#5 - Always include employer sponsored programs!
  • As part of the FIRE movement, it is imperative that you never turn down free money from your workplace because this will SKY ROCKET your SR. So many big Canadian corporations lure you to apply by posting in the job description things like "Group RRSP and company matching stock options included". Hot damn, hop in on that action, pronto!
  • These are so valuable because it will take a $67k take home pay and bump it up several thousand dollars in essentially free money your employer gives to you in return for a job well done (which you already intend to do!). As a bonus, your employer contributions to a Group RRSP will let you reap the tax refund as well, giving that SR another boost. It's a no brainer.
  • In #1 I told you to only include your net income, so be sure to add the amounts automatically taken off your paycheque to your SR as well, plus any employer contributions too. It's all your money!
#6 - It totally counts if you're paying off debt 
  • While my advice might seem like I'm pandering to those in debt (and I suppose I'm being generous) I don't see the value in shitting on people climbing out of debt. Imagine reading a FIRE blog discounting all your efforts to become financially stable again, that'd be a pretty shitty feeling. 
  • Reading a FIRE blog such as mine should inspire and motivate you to save more. So yes, I count you paying off your debt as long as you make the solemn promise to never take out consumer debt again AND you convert your debt payments into investment contributions for your FIRE number. You'll be happy you did.
#7 - Mortgage principal payments count, mortgage interest does not
  • This is another confusing topic but I swear it's really easy. Interest paid can never be returned to you so that's nice and easy but the principal payments really mess with people here. The basis for my logic is that a house is an appreciating asset - you will get this money back when you sell the place. Typically, people get even more money back due to the appreciation but I don't want my readers starting to predict the future home prices and working that into their SR - for 1. its timing the real estate market and you don't have a crystal ball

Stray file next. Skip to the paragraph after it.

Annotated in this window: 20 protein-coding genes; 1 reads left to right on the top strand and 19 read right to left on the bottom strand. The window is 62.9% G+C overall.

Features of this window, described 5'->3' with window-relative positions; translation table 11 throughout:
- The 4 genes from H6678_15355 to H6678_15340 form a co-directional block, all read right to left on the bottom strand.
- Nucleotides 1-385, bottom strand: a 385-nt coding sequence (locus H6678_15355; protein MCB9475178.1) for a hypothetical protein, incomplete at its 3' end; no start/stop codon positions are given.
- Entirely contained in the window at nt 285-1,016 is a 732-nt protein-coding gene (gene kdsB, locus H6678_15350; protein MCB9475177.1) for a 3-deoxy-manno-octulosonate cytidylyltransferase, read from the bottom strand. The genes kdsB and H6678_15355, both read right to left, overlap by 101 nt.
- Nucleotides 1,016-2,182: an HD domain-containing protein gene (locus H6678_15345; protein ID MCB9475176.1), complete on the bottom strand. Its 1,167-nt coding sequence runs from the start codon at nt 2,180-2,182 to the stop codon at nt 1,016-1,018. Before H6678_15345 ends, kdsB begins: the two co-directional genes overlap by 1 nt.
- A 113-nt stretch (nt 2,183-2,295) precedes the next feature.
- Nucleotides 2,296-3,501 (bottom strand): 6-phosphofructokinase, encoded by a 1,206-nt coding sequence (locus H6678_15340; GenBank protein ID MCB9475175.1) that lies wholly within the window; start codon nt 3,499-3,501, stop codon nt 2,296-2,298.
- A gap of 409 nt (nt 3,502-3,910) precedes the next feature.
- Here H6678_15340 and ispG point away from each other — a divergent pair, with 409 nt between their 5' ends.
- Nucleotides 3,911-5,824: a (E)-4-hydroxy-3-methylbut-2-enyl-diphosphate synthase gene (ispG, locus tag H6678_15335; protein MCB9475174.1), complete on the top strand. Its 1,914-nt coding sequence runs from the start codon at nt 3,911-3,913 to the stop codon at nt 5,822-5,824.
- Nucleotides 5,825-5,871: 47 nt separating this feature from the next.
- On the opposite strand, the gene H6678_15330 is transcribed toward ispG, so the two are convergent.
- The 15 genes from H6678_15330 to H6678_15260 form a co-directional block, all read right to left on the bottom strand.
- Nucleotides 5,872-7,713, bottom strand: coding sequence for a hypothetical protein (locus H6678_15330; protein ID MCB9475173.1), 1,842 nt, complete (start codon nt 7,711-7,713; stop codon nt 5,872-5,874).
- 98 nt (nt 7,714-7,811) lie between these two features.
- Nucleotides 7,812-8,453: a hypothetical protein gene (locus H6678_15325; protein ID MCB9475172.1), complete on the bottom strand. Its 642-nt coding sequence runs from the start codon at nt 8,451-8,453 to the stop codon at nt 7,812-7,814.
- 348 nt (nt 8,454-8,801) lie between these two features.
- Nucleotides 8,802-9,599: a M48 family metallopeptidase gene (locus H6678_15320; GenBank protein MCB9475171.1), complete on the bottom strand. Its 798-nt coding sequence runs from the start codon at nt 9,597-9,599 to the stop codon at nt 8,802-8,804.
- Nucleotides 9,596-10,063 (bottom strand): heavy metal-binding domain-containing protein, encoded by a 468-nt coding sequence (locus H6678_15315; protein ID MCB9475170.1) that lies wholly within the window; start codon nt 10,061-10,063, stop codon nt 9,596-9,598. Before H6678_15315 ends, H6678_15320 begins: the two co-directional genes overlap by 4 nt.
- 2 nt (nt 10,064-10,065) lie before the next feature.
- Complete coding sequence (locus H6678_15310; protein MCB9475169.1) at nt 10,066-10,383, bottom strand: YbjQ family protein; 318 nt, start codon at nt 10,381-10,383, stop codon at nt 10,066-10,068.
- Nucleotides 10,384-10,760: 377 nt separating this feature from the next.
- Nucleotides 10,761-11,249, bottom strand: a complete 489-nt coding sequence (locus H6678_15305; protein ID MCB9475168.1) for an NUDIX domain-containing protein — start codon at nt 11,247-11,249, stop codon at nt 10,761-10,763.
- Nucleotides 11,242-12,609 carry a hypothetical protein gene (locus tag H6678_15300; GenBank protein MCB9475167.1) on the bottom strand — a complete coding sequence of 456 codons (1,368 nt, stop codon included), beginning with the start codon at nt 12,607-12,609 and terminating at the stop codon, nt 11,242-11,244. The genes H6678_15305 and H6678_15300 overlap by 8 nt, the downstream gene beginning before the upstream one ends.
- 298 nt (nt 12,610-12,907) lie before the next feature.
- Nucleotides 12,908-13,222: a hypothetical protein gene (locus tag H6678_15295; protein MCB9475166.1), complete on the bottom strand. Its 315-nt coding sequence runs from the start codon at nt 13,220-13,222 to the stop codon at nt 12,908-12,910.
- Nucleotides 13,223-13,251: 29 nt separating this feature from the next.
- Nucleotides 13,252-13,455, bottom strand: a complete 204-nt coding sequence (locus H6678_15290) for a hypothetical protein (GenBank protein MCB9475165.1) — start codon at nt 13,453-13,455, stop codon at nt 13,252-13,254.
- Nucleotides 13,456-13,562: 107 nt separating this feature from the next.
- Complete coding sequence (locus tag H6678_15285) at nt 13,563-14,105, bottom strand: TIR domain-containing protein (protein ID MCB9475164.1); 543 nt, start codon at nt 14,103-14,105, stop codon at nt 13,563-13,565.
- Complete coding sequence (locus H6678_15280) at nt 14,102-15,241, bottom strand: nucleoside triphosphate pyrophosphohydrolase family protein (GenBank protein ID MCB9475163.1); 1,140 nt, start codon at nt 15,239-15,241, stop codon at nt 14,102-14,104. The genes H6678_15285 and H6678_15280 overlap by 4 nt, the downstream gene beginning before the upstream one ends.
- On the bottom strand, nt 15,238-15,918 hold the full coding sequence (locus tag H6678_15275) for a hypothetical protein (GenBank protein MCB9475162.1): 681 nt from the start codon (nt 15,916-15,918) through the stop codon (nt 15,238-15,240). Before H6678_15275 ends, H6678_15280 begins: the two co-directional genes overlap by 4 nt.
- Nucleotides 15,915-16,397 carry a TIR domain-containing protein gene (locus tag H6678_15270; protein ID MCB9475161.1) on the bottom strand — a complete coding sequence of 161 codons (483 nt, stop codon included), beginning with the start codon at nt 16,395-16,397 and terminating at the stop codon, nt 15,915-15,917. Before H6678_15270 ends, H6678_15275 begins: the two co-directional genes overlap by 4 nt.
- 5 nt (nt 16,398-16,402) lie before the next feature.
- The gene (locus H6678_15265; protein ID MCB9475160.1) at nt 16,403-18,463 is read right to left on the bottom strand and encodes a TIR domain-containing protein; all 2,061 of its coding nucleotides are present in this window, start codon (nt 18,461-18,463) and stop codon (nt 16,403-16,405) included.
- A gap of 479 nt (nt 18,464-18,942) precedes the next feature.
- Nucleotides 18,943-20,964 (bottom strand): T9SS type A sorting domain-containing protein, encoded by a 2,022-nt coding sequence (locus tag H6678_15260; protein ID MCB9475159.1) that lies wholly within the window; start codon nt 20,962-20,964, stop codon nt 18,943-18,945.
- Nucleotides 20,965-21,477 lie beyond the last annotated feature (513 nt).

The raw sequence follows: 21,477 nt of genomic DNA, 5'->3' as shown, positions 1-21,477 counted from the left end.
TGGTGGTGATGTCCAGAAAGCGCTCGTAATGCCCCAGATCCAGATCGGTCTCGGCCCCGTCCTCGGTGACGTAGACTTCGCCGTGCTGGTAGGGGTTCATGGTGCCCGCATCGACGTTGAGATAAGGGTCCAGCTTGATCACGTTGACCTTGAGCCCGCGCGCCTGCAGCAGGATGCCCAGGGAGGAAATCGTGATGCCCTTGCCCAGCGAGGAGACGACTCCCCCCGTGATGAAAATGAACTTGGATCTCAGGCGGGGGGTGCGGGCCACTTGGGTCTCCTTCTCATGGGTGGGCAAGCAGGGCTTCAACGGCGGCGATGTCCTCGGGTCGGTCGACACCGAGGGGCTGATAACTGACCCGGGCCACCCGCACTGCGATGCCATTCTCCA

•  2. You have home-related bills to pay, you have home improvements to make and deadliest of all you have tonnes of fees to pay when you move. These costs vary wildly depending on the homeowner but I prefer a broad-brush policy here - keep things simple and just include the principal payments and leave it at that. All the appreciation will go towards the expenses of home ownership.
#8 - Gains in the stock market don't count
  • Much like homeowners in #7 don't get to include appreciation on their property, you don't get to assess last years gains as an overall improvement on your SR either. This is flat out cheating and you're guaranteed to reduce your savings by artificially improving your SR based on last years gains. This line of thinking will quickly erode your FIRE goals so only count the contributions and in the case of an RRSP, the tax refund that provides.
#9 - Investing in equipment isn't saving money until you prove otherwise
  • I own a bread machine and it has saved me hundreds if not a thousand bucks over the last 8 years I've owned it but there's no point for you to buy a bread machine if you really just prefer buying bread from the store. Likewise, buying hair clippers and then using them once was a really expensive haircut (and since it was your first time it probably sucked too). So many consumers fill their houses with crap thinking they'll provide value for years when in reality it was a novel purchase to be used once or twice and then discarded to the basement/garage/storage unit. Unless those hair clippers are being pulled out on a monthly basis, I fail to see how this saved you money.